New study aims to promote active travel in city centre through enhanced access to Inverness Railway Station
A vital piece of work has been commissioned in Inverness to promote active travel by enhancing access by foot and bike to the railway station via its three entrances and their connecting routes to the city centre.
HITRANS, the regional transport partnership for the Highlands and Islands, and The Highland Council, have appointed civil and structural engineers, Civic Engineers, to carry out feasibility, design and community engagement/public consultation for the project, which will complement and add value to the plans by Abellio ScotRail to upgrade Inverness Railway Station and its surrounds.
The goal is to ensure the streetscapes and environments approaching the railway station are safer and more attractive for pedestrians and cyclists and those with reduced mobility.
It is hoped that this initial consultation and design work will lead to future investments where more people will continue their journeys on bike and foot and improve connectivity between the Station and the rest of the city centre.
HITRANS and the Council have been successful in securing funding from the Community Links Programme, which is administered by Sustrans on behalf of Transport Scotland to encourage more walking and cycling.
HITRANS chairman, Councillor Allan Henderson, says improving access to Inverness Railway Station is vital as it is the main access point for many people travelling to the capital of the Highlands, with more than 1.3 million visitors and locals using the railway station each year.
He said: “The station is integral to the links between the city centre, the bus station and onward journeys across the region. It is imperative that walking and cycling routes are integral to transport network plans and it is hoped that initiatives such as these will encourage people to shift to more sustainable modes of travel.”
The Provost of Inverness, Helen Carmichael added: “Improvements to the public realm and walking and cycling routes are always very welcome. These developments will make it easier for everyone to move around the city and to access a wide range of shops, cafes and local amenities, including the Victorian Market and the old town.”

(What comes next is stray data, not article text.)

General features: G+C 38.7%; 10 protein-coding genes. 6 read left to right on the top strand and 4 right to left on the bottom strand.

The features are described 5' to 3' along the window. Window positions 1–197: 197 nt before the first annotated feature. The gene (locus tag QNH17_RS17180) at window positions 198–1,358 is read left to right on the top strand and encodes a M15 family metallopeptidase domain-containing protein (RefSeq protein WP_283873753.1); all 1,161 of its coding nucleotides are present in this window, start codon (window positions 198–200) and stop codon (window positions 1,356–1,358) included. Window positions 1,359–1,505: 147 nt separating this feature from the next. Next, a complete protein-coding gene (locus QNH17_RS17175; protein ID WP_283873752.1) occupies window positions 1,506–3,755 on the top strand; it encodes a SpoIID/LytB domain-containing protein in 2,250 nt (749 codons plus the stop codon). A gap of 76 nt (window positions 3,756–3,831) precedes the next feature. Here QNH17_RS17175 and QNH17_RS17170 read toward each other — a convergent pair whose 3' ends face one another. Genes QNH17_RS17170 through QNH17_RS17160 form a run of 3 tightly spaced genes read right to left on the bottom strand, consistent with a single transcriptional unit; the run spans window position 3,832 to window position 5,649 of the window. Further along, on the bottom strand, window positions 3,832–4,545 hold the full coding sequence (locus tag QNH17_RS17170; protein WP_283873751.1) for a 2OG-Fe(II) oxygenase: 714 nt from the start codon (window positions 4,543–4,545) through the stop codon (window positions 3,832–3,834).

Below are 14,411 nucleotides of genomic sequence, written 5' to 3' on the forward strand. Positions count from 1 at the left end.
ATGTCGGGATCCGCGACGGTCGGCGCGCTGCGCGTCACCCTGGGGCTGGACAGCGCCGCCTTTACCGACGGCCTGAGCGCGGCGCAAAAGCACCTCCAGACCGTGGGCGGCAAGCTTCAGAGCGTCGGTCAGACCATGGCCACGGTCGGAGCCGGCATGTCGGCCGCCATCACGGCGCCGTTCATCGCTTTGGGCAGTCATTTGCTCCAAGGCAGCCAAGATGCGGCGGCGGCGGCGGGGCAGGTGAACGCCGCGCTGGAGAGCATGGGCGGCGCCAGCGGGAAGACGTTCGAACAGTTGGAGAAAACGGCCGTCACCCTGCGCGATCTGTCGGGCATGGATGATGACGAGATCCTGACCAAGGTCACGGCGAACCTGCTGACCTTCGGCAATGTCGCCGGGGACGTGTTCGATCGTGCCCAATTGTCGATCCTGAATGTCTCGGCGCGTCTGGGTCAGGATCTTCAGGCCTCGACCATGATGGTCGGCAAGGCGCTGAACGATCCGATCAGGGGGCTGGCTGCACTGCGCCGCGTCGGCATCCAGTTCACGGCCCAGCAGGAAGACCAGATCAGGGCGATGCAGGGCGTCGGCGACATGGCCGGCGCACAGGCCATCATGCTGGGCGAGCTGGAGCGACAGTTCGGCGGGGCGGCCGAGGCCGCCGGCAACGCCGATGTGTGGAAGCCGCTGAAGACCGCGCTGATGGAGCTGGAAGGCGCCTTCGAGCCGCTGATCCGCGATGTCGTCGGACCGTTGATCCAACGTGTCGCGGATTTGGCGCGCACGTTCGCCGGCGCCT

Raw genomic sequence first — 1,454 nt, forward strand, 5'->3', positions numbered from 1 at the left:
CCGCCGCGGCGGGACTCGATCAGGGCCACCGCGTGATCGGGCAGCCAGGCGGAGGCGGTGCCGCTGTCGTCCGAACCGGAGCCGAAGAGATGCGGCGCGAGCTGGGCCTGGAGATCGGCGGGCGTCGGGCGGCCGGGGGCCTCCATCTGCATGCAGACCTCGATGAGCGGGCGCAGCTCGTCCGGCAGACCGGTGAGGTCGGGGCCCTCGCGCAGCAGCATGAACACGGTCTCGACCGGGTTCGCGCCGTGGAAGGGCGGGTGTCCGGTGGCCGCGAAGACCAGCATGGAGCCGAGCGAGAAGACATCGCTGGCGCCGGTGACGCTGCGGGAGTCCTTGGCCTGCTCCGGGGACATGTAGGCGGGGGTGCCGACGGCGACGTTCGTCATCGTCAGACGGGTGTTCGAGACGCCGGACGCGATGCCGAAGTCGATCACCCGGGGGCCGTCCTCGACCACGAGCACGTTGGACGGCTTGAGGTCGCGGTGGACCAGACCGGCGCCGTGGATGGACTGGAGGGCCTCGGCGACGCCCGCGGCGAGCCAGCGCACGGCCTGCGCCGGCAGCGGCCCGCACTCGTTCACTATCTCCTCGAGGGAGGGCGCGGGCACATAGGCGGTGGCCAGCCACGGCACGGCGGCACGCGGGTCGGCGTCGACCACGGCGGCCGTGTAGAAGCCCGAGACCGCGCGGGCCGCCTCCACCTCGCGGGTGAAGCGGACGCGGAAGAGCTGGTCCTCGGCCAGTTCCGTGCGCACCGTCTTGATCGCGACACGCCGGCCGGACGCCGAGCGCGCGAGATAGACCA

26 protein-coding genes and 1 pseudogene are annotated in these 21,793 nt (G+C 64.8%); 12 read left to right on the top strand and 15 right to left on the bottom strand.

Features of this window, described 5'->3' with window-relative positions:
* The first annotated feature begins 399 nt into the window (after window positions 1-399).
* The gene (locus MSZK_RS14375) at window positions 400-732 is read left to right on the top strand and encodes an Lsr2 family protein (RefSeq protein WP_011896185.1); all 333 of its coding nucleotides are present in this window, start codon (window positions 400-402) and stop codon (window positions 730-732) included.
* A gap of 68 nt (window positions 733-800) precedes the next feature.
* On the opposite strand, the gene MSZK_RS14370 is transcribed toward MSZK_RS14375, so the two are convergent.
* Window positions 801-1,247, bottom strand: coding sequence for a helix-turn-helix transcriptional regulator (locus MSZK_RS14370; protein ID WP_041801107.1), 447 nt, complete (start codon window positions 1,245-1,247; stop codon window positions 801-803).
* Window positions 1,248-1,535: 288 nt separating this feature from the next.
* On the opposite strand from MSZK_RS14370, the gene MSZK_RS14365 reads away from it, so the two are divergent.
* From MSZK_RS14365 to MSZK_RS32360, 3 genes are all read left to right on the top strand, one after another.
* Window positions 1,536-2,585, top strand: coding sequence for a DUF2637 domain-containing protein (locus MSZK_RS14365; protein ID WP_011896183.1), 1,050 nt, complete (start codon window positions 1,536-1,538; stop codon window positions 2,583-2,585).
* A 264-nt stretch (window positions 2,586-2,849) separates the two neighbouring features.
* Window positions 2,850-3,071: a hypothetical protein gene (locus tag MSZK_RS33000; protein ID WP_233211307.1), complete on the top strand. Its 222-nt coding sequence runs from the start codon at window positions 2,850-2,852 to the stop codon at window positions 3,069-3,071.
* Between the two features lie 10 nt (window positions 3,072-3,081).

Civic Engineers will lead the multidisciplinary design team who will take the project through the various stages to draft designs. The company, which has studios in Glasgow, Manchester, Leeds and London, employs over 80 people and has extensive experience of delivering award winning public realm projects, which have been proven to help transform areas bringing economic, social and cultural benefits.
Founding Director, Stephen O’Malley said; “This project has real potential to build on the successful economic and social benefits already evident in the city for those who live, work and visit Inverness. By transforming the entrances and their connecting routes to the city centre, making them safer and more attractive for pedestrians and cyclists, we hope that people will be encouraged to be more active and make their journeys by bike or on foot, rather than using the car. We have significant experience delivering public realm and transport projects like this and have seen the difference they can make to places, helping them to thrive economically and continue to evolve into healthier places.”